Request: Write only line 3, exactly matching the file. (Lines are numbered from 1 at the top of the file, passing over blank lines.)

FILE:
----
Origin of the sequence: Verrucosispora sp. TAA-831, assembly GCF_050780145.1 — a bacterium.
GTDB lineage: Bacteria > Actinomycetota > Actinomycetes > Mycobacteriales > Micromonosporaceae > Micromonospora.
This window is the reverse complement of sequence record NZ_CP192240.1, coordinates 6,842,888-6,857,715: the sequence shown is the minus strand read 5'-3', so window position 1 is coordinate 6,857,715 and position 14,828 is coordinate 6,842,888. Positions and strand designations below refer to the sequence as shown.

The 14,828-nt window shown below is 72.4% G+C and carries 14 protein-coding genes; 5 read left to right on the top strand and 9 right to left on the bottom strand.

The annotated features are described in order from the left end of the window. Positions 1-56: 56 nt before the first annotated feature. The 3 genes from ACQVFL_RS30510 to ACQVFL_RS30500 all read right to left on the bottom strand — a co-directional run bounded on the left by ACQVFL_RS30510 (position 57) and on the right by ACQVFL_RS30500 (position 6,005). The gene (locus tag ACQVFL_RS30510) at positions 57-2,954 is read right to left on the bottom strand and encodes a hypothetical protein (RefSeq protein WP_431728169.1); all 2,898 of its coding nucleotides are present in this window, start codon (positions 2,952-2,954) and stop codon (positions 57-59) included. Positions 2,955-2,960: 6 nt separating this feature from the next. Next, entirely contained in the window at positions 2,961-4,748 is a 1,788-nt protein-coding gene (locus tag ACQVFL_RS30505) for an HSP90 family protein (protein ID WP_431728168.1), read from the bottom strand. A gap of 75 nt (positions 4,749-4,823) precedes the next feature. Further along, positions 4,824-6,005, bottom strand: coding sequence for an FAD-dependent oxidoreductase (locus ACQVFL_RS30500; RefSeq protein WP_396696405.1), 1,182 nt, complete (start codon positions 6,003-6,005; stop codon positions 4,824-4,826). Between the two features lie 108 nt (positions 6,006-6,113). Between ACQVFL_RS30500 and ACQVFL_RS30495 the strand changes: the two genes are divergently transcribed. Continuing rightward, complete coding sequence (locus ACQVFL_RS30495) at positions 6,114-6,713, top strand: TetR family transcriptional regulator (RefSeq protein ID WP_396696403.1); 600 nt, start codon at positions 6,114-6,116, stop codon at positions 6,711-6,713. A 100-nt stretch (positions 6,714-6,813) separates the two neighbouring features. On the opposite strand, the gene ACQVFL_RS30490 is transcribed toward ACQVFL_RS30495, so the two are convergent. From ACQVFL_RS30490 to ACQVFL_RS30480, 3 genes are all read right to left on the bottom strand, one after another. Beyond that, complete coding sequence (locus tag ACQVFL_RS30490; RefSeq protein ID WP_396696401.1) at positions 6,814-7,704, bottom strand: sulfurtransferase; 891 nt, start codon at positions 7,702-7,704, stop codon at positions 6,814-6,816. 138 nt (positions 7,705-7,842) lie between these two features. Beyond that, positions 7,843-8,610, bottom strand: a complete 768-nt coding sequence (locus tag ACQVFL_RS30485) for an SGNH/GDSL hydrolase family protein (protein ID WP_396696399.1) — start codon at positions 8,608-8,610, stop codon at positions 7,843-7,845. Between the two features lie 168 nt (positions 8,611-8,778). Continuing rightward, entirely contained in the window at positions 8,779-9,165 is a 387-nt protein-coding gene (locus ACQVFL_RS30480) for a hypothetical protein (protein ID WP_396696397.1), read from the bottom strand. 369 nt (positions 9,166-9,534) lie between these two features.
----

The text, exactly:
This window is the reverse complement of sequence record NZ_CP192240.1, coordinates 6,842,888-6,857,715: the sequence shown is the minus strand read 5'-3', so window position 1 is coordinate 6,857,715 and position 14,828 is coordinate 6,842,888. Positions and strand designations below refer to the sequence as shown.